After complete debridement, all patients were performed bone transport using external fixators to restore bone at bone defect. In those cases presenting nonunion in both radius and ulna, fixation of the ulna was performed first to restore bone length and alignment. Under image intensifier control, one or two pins (diameter 3.0 mm) were inserted 2 cm to 3 cm above and below the pre-selected osteotomy site. Each set of pins should be in the same plane perpendicular to the anatomical axis of the ulnas or radius. Further pins were inserted into the distal ulna or radius segment if necessary. A dorsal incision was used in the forearm for osteotomy. The periosteum was incised longitudinally and reflected medially and laterally. Under direct vision, a series of 1.5 mm unicortical drill holes were made in the anterior two-thirds of the circumference of the bones and connected with an osteotome. The ulnas or radius was flexed to crack the posterior cortex, completing the corticotomy. The periosteum was sutured and the wound closed with a drain and a monolateral external fixator applied.
Antibiotic therapy was based on the results of Gram’s stain and culture of organisms from tissue specimens or pus obtained at surgery before beginning antibiotic therapy. After surgery patients were treated with 6 weeks of intravenous antibiotics selected by an infectious disease specialist. Thereafter, patients received appropriate oral antibiotics for 3 months or until the end of surgical treatment. Physiotherapy was started on the second day after operation which included range of movement exercises for the fingers and elbow as well as the use of dynamic slings for finger extension. The patients were encouraged to train the affected limbs through pushing wall as stress simulation. The used idoform gauze was removed when the wound was ready to be cleaned and repacked, which was usually done daily. The gauze should be easy to remove, and it should be disposed off properly once it is removed. The wound was repacked using an idoform strip 1 to 3 cm shorter than the initial piece.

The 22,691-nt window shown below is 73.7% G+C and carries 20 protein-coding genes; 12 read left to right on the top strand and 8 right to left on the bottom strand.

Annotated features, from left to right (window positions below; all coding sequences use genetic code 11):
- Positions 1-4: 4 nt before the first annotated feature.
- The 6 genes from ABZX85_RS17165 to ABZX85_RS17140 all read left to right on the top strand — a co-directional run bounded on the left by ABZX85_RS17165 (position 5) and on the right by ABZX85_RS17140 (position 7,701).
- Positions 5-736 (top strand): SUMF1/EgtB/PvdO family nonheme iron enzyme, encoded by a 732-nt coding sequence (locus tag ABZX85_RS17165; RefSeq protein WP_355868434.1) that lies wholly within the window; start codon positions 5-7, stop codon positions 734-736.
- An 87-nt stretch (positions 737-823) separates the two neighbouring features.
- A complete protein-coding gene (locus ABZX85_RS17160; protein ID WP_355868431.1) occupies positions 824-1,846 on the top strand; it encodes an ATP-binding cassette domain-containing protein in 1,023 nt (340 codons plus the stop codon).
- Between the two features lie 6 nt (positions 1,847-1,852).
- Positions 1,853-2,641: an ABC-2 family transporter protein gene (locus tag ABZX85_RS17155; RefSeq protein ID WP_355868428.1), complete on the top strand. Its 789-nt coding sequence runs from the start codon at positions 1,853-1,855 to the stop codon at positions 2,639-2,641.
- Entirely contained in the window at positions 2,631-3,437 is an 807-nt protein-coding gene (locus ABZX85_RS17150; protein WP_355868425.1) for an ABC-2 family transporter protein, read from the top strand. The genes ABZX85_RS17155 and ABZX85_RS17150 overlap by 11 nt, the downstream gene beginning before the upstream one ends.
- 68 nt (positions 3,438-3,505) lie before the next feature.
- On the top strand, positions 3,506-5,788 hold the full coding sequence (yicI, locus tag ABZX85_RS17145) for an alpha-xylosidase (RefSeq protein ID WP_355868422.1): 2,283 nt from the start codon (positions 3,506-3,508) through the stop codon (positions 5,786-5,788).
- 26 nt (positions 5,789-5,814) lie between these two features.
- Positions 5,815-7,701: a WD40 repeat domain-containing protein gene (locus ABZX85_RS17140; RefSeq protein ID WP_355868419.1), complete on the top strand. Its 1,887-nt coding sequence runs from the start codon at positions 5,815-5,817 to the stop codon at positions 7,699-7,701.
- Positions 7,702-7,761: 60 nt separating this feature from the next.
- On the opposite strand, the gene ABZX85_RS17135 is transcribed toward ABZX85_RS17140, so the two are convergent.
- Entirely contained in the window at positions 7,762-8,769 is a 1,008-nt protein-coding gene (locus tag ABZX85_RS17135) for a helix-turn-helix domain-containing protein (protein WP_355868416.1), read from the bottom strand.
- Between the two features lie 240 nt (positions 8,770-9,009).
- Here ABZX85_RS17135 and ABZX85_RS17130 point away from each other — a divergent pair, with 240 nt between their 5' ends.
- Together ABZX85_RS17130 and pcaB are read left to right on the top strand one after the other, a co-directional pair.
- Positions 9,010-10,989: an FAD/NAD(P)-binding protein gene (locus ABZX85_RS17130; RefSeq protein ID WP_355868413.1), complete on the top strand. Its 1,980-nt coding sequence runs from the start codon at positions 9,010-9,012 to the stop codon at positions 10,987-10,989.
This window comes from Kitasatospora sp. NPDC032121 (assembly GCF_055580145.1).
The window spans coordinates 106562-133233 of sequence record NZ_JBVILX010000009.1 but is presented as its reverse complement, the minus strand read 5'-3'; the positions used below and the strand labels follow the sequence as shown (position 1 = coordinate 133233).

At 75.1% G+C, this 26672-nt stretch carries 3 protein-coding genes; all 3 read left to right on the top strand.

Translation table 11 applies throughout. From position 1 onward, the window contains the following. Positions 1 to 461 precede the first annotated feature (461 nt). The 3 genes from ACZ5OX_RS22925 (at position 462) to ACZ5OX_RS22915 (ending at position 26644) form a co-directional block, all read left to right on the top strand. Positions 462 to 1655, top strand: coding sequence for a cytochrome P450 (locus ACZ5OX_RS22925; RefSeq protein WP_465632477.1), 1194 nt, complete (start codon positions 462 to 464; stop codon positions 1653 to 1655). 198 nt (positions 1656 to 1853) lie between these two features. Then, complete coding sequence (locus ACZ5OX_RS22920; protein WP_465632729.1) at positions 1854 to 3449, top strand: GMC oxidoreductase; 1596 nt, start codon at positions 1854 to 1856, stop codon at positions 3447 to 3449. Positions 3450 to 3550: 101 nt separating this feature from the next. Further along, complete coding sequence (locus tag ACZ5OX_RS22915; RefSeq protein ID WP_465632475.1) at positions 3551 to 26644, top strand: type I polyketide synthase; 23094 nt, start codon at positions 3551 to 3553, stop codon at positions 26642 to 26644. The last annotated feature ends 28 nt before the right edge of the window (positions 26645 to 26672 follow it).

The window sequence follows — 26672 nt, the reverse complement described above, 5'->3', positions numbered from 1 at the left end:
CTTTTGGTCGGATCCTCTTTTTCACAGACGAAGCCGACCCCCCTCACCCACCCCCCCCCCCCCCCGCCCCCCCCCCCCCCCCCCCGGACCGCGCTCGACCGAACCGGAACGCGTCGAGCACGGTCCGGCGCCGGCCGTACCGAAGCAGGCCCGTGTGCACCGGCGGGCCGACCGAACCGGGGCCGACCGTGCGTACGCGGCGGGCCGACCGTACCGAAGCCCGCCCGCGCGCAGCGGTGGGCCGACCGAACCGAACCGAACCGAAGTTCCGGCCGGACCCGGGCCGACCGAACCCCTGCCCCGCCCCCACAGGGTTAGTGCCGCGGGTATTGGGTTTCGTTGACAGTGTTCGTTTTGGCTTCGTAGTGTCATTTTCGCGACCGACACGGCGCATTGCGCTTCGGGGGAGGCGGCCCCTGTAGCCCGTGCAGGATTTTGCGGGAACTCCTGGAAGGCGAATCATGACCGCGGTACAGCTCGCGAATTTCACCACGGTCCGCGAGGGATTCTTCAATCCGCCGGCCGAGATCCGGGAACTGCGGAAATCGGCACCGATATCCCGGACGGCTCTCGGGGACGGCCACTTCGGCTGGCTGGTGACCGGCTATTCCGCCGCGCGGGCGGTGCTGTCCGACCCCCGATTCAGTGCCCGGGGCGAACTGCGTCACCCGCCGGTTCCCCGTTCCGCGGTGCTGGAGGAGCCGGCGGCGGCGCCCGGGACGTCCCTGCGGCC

Distraction was begun between five and seven days after the operation at a rate of 0.25 mm per nine hours [1, 2]. The rate was adjusted according to the discomfort and swelling of the hand and the quality of the regenerated bone. During the lengthening, all the patients were followed up every two weeks. Anteroposterior and lateral radiographs of the forearm were taken to monitor bone regeneration, measure the bone loss and adjust the rate of lengthening. Once the required length was achieved, distraction was discontinued. The unilateral external fixator was removed when sufficient consolidation was obtained, i.e. when at least three of four cortices were observed to be united on anteroposterior and lateral radiographs. After removal of the external fixator, a cast was applied for three weeks.